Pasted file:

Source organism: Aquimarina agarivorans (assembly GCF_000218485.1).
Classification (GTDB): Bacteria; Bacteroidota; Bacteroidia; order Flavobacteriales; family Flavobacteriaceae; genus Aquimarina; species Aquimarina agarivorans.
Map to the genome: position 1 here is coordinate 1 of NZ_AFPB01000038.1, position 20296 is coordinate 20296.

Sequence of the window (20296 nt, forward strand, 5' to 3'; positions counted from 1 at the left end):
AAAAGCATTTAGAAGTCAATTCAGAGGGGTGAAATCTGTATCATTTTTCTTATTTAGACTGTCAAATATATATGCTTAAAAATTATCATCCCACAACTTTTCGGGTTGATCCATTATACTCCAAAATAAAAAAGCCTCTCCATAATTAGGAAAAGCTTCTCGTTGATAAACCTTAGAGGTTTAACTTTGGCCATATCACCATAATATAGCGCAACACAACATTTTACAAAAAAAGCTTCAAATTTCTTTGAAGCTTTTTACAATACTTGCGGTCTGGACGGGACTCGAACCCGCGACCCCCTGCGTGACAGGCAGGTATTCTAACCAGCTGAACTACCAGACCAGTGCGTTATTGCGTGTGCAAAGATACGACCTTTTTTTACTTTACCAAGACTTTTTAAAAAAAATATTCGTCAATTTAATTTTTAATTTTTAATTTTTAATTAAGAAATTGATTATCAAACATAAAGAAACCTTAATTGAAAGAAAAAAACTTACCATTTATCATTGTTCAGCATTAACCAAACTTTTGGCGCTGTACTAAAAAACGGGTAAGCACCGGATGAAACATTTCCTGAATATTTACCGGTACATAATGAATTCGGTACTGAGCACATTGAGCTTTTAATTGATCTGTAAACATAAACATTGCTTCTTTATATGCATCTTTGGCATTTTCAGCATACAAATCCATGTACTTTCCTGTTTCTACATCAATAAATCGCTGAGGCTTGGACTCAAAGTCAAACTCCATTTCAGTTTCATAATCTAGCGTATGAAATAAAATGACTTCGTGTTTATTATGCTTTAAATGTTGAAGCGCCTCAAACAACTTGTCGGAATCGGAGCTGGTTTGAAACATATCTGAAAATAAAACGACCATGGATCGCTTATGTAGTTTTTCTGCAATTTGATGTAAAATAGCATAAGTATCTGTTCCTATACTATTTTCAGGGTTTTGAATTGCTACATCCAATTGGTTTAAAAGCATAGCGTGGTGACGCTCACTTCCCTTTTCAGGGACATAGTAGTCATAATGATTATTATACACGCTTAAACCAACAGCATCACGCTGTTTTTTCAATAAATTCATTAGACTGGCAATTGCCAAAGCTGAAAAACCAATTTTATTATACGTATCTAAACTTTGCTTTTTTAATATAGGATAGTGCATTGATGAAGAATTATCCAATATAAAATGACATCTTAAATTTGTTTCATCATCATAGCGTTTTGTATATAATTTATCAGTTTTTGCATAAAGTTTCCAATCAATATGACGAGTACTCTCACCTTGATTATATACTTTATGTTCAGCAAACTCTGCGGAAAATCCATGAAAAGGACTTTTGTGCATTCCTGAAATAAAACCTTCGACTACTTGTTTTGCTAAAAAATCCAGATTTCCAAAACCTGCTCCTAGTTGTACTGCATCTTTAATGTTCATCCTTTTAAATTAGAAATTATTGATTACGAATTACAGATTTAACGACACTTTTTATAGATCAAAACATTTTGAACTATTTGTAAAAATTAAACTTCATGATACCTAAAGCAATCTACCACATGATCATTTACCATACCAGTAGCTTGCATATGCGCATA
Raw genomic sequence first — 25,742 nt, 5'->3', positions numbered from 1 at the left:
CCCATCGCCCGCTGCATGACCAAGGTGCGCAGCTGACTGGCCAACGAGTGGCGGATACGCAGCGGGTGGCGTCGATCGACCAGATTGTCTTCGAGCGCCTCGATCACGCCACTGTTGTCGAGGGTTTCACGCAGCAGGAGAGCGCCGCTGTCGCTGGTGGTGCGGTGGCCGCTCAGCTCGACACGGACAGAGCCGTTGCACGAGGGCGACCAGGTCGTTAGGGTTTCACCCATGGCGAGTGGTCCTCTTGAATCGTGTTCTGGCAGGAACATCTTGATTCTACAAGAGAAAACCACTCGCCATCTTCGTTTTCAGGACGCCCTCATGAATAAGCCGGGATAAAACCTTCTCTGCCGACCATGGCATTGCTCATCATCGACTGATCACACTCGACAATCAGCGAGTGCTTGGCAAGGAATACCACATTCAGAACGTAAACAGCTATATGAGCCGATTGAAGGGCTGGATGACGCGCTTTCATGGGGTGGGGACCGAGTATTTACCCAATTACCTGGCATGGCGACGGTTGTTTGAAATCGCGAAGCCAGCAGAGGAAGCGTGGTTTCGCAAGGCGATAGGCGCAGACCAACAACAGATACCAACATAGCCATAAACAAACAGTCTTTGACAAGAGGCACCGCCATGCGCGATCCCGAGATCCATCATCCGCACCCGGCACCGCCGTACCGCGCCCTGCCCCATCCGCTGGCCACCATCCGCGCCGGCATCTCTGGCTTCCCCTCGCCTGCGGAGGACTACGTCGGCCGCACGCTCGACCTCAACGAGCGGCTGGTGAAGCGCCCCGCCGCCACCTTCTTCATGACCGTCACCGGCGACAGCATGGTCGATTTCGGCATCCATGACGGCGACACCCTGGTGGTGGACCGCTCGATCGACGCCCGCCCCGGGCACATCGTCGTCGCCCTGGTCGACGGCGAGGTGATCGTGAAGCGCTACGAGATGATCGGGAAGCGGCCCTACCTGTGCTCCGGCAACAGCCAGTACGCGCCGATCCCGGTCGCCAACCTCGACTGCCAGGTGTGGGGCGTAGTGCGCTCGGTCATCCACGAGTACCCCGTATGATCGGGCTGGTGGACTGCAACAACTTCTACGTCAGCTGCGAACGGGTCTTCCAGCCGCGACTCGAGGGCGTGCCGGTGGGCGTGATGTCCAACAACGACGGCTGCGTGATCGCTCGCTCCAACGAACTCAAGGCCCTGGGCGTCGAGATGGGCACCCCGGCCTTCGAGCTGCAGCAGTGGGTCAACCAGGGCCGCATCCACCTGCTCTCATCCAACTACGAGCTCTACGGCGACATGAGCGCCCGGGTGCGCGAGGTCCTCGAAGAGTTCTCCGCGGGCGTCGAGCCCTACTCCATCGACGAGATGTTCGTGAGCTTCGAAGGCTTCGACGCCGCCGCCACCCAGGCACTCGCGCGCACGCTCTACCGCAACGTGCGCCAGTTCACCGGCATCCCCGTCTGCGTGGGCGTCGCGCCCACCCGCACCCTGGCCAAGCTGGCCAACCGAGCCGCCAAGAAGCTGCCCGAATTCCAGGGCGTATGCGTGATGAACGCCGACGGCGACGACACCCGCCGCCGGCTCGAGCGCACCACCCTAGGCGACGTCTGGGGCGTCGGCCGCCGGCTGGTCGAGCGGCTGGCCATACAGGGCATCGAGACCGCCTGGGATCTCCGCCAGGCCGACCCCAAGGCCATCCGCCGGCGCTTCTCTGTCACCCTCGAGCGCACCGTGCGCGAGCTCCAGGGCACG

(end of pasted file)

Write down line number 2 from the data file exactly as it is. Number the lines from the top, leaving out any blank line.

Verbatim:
Classification (GTDB): Bacteria; Bacteroidota; Bacteroidia; order Flavobacteriales; family Flavobacteriaceae; genus Aquimarina; species Aquimarina agarivorans.